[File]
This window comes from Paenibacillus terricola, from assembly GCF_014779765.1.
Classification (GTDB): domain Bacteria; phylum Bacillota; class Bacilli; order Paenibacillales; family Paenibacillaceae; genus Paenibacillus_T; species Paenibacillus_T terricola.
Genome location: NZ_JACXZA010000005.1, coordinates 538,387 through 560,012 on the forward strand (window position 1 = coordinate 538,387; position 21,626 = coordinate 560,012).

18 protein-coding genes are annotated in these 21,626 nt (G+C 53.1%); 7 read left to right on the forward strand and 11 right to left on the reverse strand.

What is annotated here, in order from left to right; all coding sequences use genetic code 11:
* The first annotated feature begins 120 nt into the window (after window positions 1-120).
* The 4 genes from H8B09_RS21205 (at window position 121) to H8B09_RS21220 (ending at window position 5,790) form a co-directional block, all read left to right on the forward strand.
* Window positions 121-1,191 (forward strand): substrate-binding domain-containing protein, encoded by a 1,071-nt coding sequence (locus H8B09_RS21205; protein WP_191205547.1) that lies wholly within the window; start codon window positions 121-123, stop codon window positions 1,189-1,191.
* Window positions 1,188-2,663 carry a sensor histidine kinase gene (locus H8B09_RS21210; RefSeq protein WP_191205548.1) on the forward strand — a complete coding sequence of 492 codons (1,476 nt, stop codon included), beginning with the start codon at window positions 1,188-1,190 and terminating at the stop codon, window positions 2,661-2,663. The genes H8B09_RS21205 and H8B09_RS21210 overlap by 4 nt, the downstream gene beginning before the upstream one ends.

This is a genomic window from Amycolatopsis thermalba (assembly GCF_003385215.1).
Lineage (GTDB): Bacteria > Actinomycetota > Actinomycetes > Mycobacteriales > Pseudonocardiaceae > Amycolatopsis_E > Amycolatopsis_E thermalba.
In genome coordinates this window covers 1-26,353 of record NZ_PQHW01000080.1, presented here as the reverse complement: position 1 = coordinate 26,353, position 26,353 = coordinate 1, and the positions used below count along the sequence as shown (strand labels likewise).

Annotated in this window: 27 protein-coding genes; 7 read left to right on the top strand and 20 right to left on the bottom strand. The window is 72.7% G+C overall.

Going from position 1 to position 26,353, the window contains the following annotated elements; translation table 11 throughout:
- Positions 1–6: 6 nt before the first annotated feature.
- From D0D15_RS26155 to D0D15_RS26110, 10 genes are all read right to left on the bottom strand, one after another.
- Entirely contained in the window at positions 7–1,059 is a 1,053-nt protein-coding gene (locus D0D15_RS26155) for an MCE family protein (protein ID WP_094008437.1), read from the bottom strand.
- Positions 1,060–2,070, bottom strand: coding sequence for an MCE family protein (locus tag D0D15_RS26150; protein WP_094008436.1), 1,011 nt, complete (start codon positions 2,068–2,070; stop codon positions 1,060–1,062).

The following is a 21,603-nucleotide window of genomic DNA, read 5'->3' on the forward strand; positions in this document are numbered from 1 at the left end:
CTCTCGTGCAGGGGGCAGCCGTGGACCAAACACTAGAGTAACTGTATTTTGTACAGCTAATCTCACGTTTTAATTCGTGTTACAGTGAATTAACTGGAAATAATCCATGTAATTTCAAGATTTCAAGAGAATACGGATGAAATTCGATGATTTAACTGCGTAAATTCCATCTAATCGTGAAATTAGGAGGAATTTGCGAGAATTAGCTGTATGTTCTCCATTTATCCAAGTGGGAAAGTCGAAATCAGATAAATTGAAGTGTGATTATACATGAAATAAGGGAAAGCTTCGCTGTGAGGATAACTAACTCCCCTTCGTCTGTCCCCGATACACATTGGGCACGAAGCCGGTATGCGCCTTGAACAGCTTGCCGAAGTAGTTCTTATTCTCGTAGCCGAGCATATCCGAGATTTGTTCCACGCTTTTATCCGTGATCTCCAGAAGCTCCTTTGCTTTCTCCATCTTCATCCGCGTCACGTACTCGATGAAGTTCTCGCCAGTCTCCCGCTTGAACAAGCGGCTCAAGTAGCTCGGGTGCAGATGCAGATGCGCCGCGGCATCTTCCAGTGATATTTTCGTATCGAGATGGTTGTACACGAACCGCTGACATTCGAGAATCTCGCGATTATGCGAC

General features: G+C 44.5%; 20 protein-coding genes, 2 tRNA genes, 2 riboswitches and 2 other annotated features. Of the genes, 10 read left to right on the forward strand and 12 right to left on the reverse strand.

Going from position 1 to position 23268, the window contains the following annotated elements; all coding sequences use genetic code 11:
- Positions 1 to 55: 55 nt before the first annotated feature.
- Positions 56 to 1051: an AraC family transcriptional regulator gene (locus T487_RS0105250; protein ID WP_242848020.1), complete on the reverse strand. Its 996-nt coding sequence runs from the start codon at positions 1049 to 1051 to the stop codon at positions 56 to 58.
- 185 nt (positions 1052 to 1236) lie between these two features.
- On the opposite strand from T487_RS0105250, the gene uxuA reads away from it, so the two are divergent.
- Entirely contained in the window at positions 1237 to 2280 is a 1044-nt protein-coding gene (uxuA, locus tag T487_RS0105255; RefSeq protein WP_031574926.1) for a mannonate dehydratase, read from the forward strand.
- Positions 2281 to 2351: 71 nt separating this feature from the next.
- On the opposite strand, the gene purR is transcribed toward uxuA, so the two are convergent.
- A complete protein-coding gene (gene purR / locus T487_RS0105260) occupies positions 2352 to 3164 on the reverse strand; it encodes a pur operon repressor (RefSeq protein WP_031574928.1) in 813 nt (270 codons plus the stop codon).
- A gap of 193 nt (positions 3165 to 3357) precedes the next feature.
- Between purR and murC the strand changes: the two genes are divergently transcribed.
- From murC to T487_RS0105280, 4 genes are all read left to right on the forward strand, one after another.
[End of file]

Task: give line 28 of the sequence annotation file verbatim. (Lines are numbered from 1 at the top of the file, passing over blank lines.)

- Positions 2281 to 2351: 71 nt separating this feature from the next.